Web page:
Are consumers benefitting more than they know from recent food and behavior trends?

By: Emma Partridge

American consumers are undoubtedly moving toward natural foods. An analysis by Datassential of consumer foodservice issue concerns may explain some factors in this overall trend; consumers appeared most concerned with antibiotics and steroids in animal proteins and/or dairy products, local food sources and manufacturers surviving, and GMOs, among other issues.1 Fortune magazine calls it “the war on big food” – but are consumers benefitting from more than just those ‘left out’ factors?2 I had the chance to sit down with Dr. Mario Kratz, researcher at the Fred Hutchinson Cancer Research Center, core faculty member of the University of Washington (UW), and Associate Director of the UW Diabetes Research Center, to discuss a few of these food trends and what their intrinsic health benefits might be.

One trend of note is the move toward full-fat dairy products. Whole milk sales rose 11% in the first half of 2015 alongside a 14% fall in skim milk purchases.3 While many speculate this shift is in line with movement toward wholesome, unprocessed foods, there are unrecognized benefits to full-fat dairy beyond its less-processed nature. Full-fat dairy may increase satiety, or lead a person to feel more full than if (s)he ate a low-fat dairy product. In evaluations of 16 dairy fat studies, Dr. Kratz’s team found that, of studies comparing high-fat dairy to low-fat dairy, high-fat dairy intake was actually associated with better weight outcomes, and was not associated with higher weight. Further, 11 of the 16 studies revealed that people who ate more dairy fat or high-fat dairy foods tended to be leaner and/or gain less weight over time than those who ate less dairy fat.4 The results from these analyses make a case for full-fat dairy as a protectant against weight gain, potentially due to increased satiety response. Additionally, there are other fatty acids present in full-fat dairy that can act as hormones, and small amounts of these fatty acids may be beneficial. The scientific reasoning behind the presence of many fatty acids supports full-fat dairy and, on the other side of that coin, there is no data supporting healthful benefits from consuming non-fat, low-fat, or isolated-fat dairy products in which many of the fatty acids have been removed.5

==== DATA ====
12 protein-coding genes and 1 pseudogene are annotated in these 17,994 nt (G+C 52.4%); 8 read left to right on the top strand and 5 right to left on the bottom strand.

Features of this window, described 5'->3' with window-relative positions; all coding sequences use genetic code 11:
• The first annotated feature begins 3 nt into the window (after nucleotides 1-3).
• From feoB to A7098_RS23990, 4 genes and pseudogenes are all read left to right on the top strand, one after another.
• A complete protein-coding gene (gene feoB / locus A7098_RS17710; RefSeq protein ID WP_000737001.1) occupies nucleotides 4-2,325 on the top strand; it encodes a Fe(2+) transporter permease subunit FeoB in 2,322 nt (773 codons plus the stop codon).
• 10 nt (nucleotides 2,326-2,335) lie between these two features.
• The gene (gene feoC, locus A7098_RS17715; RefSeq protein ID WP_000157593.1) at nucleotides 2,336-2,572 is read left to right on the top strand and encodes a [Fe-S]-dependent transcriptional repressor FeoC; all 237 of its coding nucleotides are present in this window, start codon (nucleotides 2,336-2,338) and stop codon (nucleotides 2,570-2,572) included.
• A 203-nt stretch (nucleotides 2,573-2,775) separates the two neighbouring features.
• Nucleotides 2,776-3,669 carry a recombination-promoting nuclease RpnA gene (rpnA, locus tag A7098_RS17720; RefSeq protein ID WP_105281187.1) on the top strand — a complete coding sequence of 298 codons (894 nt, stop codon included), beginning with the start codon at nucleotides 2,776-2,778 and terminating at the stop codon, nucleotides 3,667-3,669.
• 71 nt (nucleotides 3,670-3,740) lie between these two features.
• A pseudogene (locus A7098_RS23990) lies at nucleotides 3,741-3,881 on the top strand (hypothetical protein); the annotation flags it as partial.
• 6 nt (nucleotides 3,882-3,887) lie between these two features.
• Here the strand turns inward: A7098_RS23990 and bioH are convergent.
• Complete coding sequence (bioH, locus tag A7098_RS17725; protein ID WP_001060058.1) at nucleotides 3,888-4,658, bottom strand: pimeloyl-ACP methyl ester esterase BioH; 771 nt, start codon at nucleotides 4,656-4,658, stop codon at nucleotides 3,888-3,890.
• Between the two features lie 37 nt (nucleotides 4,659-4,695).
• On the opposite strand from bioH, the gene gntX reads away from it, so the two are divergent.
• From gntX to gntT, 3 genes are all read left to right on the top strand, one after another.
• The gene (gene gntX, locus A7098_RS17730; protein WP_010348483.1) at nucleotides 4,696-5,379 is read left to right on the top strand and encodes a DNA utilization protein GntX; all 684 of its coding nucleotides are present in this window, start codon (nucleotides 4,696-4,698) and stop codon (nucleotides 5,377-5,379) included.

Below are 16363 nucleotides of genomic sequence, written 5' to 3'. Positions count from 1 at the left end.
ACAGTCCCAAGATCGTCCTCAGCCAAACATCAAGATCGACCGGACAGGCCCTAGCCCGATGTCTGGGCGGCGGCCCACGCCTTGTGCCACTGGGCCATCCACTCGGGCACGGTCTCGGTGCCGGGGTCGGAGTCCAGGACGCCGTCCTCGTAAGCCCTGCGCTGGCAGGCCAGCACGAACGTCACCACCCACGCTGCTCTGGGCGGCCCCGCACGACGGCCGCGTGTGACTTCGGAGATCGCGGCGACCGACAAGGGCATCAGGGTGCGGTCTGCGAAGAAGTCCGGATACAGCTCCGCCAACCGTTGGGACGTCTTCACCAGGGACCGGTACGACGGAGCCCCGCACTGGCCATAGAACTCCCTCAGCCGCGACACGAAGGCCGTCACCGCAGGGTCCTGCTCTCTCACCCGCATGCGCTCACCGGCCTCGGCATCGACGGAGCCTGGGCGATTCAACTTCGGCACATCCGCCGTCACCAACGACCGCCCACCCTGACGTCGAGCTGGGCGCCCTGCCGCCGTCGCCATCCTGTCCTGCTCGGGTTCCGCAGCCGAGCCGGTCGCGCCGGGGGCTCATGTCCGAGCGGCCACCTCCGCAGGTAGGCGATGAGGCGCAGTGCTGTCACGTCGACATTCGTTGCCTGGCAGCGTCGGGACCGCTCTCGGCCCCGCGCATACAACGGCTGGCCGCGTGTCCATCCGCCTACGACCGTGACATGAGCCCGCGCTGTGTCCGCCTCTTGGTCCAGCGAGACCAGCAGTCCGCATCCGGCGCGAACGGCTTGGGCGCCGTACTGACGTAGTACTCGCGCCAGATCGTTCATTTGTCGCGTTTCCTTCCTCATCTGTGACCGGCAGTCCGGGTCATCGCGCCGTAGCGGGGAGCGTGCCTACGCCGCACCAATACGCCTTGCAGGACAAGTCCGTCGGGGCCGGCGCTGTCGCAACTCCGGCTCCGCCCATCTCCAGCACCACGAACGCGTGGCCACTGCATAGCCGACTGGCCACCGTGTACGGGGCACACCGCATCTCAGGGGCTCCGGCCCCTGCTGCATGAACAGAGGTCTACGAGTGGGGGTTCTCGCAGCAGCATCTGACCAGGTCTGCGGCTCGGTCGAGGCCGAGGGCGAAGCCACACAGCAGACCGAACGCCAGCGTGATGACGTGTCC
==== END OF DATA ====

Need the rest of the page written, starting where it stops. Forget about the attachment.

Another food trend of note over the past few years is that of coconut oil. While part of the trend may be attributable to its non-cooking uses, coconut oil is also highly heat resistant, has a long shelf life, and is rich in medium chain saturated fatty acids (MCFAs). The heat-stability of coconut oil is beneficial to reducing intake of harmful free radicals, but MCFAs may be the most significant of coconut oil’s intrinsic health benefits. In a study comparing long chain fatty acids, generally purported to be less-healthy fatty acids, to MCFAs, researchers found MCFA-treated mice exhibited increased energy expenditure, reduced adiposity, and improved insulin sensitivity.6 It is possible, then, that consumers following the coconut oil trend may be reaping such metabolic health benefits.

Perhaps the most significant trend to watch is that of developing healthy, lifestyle-based eating patterns, which is recommended by the 2015 Dietary Guidelines Advisory Committee in the recently-released 2015-2020 Dietary Guidelines for Americans. In a media-driven world of shoulds and should-nots, the Dietary Guidelines Advisory Committee took a different approach with this year’s release: develop patterns of healthy eating and physical activity within the environment around you. Dr. Kratz argues something similar, that pattern matters and a varied eating pattern may allow for small amounts of cravings and diet-breakers, thusly providing a method to control them.5 In short, his “number one” advice point is, “in spite of whatever craze you may be following right now…if you find something new, you should find a way to incorporate it into your overall diverse diet.”